Published online by Cambridge University Press: 09 September 2020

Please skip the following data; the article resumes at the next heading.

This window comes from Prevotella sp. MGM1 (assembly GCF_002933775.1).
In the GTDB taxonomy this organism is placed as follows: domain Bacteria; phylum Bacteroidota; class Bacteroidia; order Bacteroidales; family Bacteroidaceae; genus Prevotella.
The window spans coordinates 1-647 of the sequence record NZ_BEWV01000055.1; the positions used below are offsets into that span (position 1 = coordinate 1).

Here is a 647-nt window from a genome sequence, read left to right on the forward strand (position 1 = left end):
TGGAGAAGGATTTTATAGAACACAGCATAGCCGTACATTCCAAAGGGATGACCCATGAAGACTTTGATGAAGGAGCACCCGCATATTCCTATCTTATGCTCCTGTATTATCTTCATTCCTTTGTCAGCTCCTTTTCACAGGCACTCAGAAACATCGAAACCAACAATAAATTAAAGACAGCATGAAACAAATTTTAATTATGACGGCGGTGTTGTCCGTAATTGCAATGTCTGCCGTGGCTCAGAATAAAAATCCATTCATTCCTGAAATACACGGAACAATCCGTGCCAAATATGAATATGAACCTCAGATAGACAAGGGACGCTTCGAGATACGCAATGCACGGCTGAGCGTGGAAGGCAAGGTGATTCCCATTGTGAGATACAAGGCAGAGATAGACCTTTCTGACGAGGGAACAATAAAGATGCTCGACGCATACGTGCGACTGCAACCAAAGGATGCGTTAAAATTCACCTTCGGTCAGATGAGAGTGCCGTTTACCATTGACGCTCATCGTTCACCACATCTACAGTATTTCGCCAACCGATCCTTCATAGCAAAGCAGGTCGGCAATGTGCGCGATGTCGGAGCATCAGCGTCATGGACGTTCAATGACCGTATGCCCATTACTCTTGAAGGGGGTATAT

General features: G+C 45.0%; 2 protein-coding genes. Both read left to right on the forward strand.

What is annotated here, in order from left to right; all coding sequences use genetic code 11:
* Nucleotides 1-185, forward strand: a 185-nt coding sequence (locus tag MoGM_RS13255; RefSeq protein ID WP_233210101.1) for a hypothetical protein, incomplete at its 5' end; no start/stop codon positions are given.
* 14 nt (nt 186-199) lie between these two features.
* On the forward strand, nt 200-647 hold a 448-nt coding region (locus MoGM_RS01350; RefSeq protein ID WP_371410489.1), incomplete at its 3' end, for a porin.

While noting the usual scholarly snubbing of ‘excessive’ and ‘insubstantial’ dance tunes, Carlo Caballero explores dance’s significance and popularity – not only with audiences, but also with ‘serious’ composers. Writing about late nineteenth-century French musical culture, Caballero examines a vogue for the sixteenth-century pavane (with reference to examples by Saint-Saëns, Delibes, Fauré, Ravel and Debussy, amongst others), considering how and why the genre of the pavane became emblematic of a constellation of contemporary cultural strains of influence. As Caballero recounts, dance took on new significance during the period, aligned with historical prestige, antique exoticism, the French aristocracy, musical nationalism and modernity itself. Guided by this case history, Caballero reminds us of the cultural embeddedness of both dance and musical practices, and why we need ways of understanding these practices as both socially conditioned and conditioning.